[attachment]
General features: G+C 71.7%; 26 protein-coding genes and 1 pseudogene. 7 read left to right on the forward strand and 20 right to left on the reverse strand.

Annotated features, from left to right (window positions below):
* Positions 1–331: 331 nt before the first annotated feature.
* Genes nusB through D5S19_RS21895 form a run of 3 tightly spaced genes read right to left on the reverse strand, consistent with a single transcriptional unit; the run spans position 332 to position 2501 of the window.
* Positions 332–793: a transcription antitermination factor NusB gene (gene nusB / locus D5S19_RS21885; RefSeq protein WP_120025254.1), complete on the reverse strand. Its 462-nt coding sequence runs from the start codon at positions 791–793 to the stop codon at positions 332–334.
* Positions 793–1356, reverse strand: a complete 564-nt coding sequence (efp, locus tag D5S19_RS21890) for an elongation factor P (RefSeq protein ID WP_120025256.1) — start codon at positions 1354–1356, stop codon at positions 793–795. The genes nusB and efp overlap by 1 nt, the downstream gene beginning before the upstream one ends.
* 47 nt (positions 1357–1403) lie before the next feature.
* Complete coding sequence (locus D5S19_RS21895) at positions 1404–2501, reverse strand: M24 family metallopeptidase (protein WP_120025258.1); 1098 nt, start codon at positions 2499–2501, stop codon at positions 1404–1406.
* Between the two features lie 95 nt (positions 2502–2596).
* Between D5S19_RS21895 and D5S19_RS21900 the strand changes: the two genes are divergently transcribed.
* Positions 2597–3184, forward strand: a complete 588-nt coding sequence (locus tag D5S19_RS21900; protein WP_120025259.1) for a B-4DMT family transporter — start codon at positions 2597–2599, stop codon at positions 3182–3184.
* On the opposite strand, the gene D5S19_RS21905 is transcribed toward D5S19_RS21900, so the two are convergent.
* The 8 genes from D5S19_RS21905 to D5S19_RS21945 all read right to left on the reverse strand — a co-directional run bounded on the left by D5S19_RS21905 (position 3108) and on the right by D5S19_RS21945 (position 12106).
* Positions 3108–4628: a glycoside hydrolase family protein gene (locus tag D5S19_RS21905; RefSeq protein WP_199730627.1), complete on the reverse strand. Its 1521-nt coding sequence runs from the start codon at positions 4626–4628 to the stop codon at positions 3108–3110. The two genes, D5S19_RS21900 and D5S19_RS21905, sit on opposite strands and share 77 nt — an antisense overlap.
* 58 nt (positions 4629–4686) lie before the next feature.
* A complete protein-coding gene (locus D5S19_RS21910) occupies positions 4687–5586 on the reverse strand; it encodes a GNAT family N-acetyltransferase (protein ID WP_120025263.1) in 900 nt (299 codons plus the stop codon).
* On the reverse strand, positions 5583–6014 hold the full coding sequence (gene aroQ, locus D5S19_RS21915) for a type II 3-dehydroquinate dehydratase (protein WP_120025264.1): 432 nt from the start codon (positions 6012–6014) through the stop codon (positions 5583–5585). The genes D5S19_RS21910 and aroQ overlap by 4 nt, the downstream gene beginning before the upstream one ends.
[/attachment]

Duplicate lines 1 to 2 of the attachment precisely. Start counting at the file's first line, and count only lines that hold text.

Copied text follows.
General features: G+C 71.7%; 26 protein-coding genes and 1 pseudogene. 7 read left to right on the forward strand and 20 right to left on the reverse strand.

Annotated features, from left to right (window positions below):